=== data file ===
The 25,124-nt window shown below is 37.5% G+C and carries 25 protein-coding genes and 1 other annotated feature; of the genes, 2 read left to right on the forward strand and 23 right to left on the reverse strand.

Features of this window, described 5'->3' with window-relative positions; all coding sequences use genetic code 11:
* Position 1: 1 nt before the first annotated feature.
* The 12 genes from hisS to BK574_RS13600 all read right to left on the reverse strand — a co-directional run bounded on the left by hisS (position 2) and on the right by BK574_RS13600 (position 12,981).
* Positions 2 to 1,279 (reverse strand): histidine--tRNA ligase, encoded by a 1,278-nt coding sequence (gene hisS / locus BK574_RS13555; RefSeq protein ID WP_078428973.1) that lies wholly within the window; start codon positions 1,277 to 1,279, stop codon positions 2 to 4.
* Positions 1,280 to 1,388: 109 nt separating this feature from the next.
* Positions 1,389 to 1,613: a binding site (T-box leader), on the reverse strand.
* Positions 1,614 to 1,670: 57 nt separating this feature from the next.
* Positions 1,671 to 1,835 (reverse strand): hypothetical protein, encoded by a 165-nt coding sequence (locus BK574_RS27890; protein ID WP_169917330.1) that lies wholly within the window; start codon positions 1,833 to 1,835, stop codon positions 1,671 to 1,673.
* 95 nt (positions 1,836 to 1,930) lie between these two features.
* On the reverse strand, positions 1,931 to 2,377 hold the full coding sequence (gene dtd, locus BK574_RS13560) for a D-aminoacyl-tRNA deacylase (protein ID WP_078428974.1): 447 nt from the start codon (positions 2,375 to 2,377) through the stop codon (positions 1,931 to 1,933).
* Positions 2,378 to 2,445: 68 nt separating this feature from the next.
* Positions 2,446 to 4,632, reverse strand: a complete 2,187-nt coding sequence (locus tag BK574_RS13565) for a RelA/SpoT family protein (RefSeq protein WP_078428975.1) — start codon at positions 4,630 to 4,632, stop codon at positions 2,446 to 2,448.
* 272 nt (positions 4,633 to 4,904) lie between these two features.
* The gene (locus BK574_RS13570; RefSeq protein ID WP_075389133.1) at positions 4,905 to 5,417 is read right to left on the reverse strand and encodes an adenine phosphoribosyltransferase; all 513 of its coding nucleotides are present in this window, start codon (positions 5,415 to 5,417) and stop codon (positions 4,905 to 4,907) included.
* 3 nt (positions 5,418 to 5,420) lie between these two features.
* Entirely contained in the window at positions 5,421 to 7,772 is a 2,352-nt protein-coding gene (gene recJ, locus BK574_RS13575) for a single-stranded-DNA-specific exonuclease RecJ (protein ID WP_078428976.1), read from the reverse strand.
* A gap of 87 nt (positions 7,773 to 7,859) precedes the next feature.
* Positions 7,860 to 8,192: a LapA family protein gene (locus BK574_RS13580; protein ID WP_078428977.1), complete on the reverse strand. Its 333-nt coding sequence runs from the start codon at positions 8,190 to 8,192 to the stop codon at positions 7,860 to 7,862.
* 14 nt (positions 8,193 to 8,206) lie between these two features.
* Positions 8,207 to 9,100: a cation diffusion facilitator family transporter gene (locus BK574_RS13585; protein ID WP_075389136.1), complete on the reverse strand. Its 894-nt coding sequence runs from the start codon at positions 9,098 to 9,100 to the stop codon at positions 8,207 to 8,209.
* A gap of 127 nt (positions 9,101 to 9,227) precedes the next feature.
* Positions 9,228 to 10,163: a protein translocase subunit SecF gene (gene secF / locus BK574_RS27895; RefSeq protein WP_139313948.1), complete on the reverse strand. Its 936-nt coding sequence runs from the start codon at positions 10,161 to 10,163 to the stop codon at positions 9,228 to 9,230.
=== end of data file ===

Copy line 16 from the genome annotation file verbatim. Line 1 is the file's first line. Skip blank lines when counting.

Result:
* 3 nt (positions 5,418 to 5,420) lie between these two features.